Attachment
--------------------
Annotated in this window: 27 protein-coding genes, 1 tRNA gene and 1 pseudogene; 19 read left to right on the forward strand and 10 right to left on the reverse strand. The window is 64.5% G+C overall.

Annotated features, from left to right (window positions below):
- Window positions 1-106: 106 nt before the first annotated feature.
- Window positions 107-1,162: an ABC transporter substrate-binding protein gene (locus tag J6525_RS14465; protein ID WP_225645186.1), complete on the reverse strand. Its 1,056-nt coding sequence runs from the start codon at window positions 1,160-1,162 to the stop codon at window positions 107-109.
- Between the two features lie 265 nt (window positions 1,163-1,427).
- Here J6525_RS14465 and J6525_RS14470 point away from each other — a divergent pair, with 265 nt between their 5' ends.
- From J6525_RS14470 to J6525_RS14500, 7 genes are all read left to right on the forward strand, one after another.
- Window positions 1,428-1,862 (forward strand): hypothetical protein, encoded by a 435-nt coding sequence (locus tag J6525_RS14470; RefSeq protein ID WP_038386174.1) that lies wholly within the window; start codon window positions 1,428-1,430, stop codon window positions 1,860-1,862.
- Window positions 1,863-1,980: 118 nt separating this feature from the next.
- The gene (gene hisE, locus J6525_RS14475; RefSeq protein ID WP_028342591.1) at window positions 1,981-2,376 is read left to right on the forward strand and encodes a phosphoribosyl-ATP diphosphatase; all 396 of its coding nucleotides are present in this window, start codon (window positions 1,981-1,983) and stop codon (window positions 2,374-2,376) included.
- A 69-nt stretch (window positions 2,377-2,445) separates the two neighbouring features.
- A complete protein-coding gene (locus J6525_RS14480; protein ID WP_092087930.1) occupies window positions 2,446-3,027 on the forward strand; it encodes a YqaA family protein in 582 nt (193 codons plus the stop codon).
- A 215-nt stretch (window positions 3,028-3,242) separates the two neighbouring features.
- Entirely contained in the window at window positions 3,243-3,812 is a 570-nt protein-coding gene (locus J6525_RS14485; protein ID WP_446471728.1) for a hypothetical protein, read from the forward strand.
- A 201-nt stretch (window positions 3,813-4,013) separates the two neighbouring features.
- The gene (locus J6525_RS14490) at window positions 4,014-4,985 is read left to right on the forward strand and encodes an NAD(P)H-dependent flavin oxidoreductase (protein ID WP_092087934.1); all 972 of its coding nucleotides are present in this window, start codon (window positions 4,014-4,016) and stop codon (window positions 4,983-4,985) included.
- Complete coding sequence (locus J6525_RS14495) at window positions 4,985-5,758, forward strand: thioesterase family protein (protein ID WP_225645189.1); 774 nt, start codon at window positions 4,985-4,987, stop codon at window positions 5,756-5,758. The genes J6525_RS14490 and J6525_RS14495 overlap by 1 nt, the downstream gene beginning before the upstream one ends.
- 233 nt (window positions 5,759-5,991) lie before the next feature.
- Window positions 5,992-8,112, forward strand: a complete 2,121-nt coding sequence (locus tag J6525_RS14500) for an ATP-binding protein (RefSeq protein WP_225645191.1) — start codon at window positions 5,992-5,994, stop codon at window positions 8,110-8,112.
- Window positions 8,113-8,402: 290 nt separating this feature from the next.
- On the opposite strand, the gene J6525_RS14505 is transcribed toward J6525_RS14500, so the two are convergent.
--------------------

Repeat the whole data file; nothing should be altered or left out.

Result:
Annotated in this window: 27 protein-coding genes, 1 tRNA gene and 1 pseudogene; 19 read left to right on the forward strand and 10 right to left on the reverse strand. The window is 64.5% G+C overall.

Annotated features, from left to right (window positions below):
- Window positions 1-106: 106 nt before the first annotated feature.
- Window positions 107-1,162: an ABC transporter substrate-binding protein gene (locus tag J6525_RS14465; protein ID WP_225645186.1), complete on the reverse strand. Its 1,056-nt coding sequence runs from the start codon at window positions 1,160-1,162 to the stop codon at window positions 107-109.
- Between the two features lie 265 nt (window positions 1,163-1,427).
- Here J6525_RS14465 and J6525_RS14470 point away from each other — a divergent pair, with 265 nt between their 5' ends.
- From J6525_RS14470 to J6525_RS14500, 7 genes are all read left to right on the forward strand, one after another.
- Window positions 1,428-1,862 (forward strand): hypothetical protein, encoded by a 435-nt coding sequence (locus tag J6525_RS14470; RefSeq protein ID WP_038386174.1) that lies wholly within the window; start codon window positions 1,428-1,430, stop codon window positions 1,860-1,862.
- Window positions 1,863-1,980: 118 nt separating this feature from the next.
- The gene (gene hisE, locus J6525_RS14475; RefSeq protein ID WP_028342591.1) at window positions 1,981-2,376 is read left to right on the forward strand and encodes a phosphoribosyl-ATP diphosphatase; all 396 of its coding nucleotides are present in this window, start codon (window positions 1,981-1,983) and stop codon (window positions 2,374-2,376) included.
- A 69-nt stretch (window positions 2,377-2,445) separates the two neighbouring features.
- A complete protein-coding gene (locus J6525_RS14480; protein ID WP_092087930.1) occupies window positions 2,446-3,027 on the forward strand; it encodes a YqaA family protein in 582 nt (193 codons plus the stop codon).
- A 215-nt stretch (window positions 3,028-3,242) separates the two neighbouring features.
- Entirely contained in the window at window positions 3,243-3,812 is a 570-nt protein-coding gene (locus J6525_RS14485; protein ID WP_446471728.1) for a hypothetical protein, read from the forward strand.
- A 201-nt stretch (window positions 3,813-4,013) separates the two neighbouring features.
- The gene (locus J6525_RS14490) at window positions 4,014-4,985 is read left to right on the forward strand and encodes an NAD(P)H-dependent flavin oxidoreductase (protein ID WP_092087934.1); all 972 of its coding nucleotides are present in this window, start codon (window positions 4,014-4,016) and stop codon (window positions 4,983-4,985) included.
- Complete coding sequence (locus J6525_RS14495) at window positions 4,985-5,758, forward strand: thioesterase family protein (protein ID WP_225645189.1); 774 nt, start codon at window positions 4,985-4,987, stop codon at window positions 5,756-5,758. The genes J6525_RS14490 and J6525_RS14495 overlap by 1 nt, the downstream gene beginning before the upstream one ends.
- 233 nt (window positions 5,759-5,991) lie before the next feature.
- Window positions 5,992-8,112, forward strand: a complete 2,121-nt coding sequence (locus tag J6525_RS14500) for an ATP-binding protein (RefSeq protein WP_225645191.1) — start codon at window positions 5,992-5,994, stop codon at window positions 8,110-8,112.
- Window positions 8,113-8,402: 290 nt separating this feature from the next.
- On the opposite strand, the gene J6525_RS14505 is transcribed toward J6525_RS14500, so the two are convergent.